ARI SHAPIRO, HOST:
This presidential election, Latinos are expected to make up a record 12 percent of the electorate. To put that in perspective, that is nearly as large as the black vote in this country. The number is in a new report from the Pew Research Center out today, and here to talk about it with us is NPR's Asma Khalid. Welcome.
ASMA KHALID, BYLINE: Hi, Ari.
SHAPIRO: Asma, let's define this 12 percent. How large a group of voters are we talking about, and who are they?
KHALID: Well, Ari, it's huge. I mean, we're talking about more than 27 million eligible voters expected in 2016. I talked to Mark Hugo Lopez about this. He's one of the authors of this report. He focuses on Hispanic issues at the Pew Research Center. And he told me there are two really interesting things to know about this community.
MARK HUGO LOPEZ: Since about 2005, the main driver of population growth has actually not been the arrival of new immigrants. It's actually now births in the United States to Hispanic parents. The median age of U.S.-born Hispanics is 19, which means that half of the Hispanic U.S.-born population is actually currently either in school or in preschool.
KHALID: So, you know, a vast majority of the growth these days is from second-generation Latinos who are coming of age, who are turning 18. About half of the Latino voters currently are millennials, and that's huge. I mean, that's way larger than the percentage of millennials in any other community - black, white or Asian.
SHAPIRO: But we know the millenials don't vote in huge numbers compared to older voters. So what's the political impact going to be?
KHALID: I think that's hard to judge at this point. I mean, young Latinos have had among the lowest turnout of any group - way lower than both blacks and whites. Look, in 2012, under 38 percent of Latino millennials voted. And...
SHAPIRO: And how does that compare to black and white millennials?
KHALID: So both black and white millennial voters participated at rates that were at least 10 percent higher. So, you know, when you think of young people not voting, you have to take that traditionally low figure and subtract about 10 percent, and that's where you end up for Hispanic millennials. That being said, I mean, there are efforts to target this young population. I was in Orlando recently where some Latino voter groups are going into high school specifically with the idea that they could preregister 17-year-olds to vote.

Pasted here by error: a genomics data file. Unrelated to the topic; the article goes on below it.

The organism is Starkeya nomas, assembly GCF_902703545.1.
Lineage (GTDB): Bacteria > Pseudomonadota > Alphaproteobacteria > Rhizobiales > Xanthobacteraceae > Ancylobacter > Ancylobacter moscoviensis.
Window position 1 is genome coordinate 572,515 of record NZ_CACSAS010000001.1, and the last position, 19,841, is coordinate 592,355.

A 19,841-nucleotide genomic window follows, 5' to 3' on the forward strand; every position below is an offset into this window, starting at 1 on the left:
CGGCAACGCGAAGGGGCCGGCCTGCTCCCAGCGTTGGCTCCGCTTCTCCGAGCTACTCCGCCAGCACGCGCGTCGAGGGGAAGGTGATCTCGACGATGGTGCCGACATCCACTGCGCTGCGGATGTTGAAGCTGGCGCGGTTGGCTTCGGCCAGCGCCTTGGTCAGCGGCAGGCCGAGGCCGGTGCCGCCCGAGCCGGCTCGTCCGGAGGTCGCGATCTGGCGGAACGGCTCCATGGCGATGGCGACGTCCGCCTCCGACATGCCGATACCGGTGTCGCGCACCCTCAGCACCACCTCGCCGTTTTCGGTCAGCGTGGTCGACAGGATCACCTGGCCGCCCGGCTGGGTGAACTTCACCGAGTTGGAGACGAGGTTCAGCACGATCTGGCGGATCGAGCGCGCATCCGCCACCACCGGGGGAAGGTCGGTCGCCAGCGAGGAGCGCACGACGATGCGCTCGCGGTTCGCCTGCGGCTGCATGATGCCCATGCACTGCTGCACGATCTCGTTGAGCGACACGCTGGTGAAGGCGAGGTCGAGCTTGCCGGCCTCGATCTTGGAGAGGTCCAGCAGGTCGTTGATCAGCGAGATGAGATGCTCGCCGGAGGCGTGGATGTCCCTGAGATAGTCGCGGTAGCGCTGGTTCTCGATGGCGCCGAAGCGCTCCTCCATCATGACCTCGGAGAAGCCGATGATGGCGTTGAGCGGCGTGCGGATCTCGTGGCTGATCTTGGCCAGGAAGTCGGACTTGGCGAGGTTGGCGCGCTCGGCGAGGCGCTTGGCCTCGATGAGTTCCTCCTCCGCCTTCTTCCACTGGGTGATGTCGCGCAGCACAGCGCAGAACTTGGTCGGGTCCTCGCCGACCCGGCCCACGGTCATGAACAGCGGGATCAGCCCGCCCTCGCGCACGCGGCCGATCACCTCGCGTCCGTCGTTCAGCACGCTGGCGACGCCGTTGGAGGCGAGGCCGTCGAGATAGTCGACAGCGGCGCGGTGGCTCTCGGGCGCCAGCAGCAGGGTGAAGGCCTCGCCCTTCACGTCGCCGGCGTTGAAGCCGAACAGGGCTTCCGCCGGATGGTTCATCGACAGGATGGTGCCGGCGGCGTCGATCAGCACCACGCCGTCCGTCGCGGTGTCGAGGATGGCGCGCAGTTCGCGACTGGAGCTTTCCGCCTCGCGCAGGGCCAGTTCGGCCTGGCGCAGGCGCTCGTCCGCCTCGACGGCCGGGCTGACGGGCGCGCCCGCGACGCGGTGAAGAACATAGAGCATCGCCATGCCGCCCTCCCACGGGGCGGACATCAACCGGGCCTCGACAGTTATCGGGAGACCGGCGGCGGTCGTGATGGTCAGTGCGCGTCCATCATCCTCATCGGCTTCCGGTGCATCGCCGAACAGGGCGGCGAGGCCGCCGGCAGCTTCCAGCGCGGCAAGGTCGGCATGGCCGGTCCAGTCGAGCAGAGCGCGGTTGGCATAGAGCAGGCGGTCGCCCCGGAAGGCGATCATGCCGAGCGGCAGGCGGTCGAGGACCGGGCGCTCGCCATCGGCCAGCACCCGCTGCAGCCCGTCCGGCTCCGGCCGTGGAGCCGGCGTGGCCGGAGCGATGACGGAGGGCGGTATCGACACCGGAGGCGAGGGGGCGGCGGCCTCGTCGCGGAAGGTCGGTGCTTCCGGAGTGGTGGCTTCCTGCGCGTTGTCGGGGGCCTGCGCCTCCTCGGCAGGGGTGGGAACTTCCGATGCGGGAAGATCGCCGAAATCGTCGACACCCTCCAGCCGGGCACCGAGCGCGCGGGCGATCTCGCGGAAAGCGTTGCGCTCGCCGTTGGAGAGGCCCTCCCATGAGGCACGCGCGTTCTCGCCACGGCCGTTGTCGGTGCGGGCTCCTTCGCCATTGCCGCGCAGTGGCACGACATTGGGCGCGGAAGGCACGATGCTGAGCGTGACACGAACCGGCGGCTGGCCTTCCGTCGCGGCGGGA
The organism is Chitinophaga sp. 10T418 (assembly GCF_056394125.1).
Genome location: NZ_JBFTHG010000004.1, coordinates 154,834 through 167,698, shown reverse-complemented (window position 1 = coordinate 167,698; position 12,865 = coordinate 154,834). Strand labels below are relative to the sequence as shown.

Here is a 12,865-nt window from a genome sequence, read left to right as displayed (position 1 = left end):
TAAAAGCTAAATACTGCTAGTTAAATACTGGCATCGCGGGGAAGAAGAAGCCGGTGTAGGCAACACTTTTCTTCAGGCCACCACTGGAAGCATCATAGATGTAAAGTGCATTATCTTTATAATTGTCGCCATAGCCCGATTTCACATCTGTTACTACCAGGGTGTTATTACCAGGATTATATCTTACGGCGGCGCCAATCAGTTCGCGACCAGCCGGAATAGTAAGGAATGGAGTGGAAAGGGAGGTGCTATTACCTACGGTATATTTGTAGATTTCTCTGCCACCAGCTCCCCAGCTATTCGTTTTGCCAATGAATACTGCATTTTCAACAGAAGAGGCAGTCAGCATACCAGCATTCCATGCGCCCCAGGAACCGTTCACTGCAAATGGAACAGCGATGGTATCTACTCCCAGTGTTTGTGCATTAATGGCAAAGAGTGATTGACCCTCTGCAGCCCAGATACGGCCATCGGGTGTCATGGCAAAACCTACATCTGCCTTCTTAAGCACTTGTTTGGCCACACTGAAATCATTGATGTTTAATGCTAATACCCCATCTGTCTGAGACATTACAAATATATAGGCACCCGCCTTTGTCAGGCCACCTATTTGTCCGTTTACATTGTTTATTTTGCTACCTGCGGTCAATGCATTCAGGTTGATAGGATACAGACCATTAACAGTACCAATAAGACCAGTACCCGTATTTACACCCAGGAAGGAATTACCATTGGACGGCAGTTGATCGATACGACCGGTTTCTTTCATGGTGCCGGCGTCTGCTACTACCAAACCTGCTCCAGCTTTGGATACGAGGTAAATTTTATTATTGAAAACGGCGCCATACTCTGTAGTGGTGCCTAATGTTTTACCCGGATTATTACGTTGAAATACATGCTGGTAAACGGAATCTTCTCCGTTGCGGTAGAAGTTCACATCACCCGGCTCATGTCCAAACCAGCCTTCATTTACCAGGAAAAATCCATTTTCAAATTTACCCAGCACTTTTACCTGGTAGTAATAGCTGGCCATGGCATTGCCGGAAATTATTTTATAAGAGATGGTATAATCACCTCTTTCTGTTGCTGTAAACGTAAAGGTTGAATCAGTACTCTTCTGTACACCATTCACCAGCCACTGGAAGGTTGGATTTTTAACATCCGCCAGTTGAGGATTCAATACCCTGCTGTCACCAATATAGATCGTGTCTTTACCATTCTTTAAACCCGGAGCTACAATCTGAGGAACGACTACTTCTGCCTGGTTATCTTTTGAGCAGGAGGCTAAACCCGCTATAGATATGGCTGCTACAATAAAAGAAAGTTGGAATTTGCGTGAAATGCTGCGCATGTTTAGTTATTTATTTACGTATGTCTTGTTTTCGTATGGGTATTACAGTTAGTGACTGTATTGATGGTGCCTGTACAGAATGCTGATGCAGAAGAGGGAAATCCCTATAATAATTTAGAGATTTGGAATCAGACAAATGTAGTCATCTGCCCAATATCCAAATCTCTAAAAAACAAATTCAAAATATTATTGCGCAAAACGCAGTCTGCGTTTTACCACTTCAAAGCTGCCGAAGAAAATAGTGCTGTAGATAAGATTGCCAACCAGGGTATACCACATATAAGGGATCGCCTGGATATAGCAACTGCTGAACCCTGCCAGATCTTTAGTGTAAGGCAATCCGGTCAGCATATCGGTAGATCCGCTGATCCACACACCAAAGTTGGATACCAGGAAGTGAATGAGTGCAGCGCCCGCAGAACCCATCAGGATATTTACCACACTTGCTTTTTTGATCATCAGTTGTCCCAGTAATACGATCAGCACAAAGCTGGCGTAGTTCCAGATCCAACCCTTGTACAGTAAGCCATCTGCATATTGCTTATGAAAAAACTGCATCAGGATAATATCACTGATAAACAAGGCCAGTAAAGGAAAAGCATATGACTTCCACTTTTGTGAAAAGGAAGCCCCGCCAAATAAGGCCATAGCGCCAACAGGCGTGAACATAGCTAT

SHAPIRO: Well, Orlando is in Florida - obviously, a really important state. But talk about the geography of Latino votes in the U.S. generally. There are big states like California, Texas, New York, with huge Latino populations, but those aren't swing states. So what's the potential impact here?
KHALID: I mean, that's right, Ari. Those states are not really in play that you mentioned in 2016. But Latinos make up a critical mass in a couple of key battleground states - Florida, Nevada and Colorado in particular. Florida is really interesting because it's historically had a large Republican-leaning Latino population with Cuban roots. But these days, there is a growing community of Democrats made up of folks from Puerto Rico and also some voters with Central American roots.
SHAPIRO: Asma, do you ultimately see this growth as having a real definitive impact in 2016?
KHALID: I mean, I think it's hard to say. In every other swing state - besides the ones that I mentioned - I mean, Latinos make up less than 5 percent of voters. So the potential there is limited. But maybe what's most interesting in all this research is that more and more Latinos are moving to states across the country. I'm in Iowa right now where the Latino population has doubled since 2000. And for the first time, there's a structured effort to organize the Latino community to caucus. And I think what's happening in Iowa could be happening across the country. And so even though the Latino vote might not be huge this year, this election cycle, the thing to know, Ari, is that the median age of U.S.-born Latinos is 19. And the population is growing quickly. And as Latinos move across the country, I think there's no doubt that their voting power will increase, and it'll be felt in elections to come.
SHAPIRO: NPR's Asma Khalid joining us from Iowa. Stay warm out there, Asma.
KHALID: (Laughter) Thank you, Ari. Transcript provided by NPR, Copyright NPR.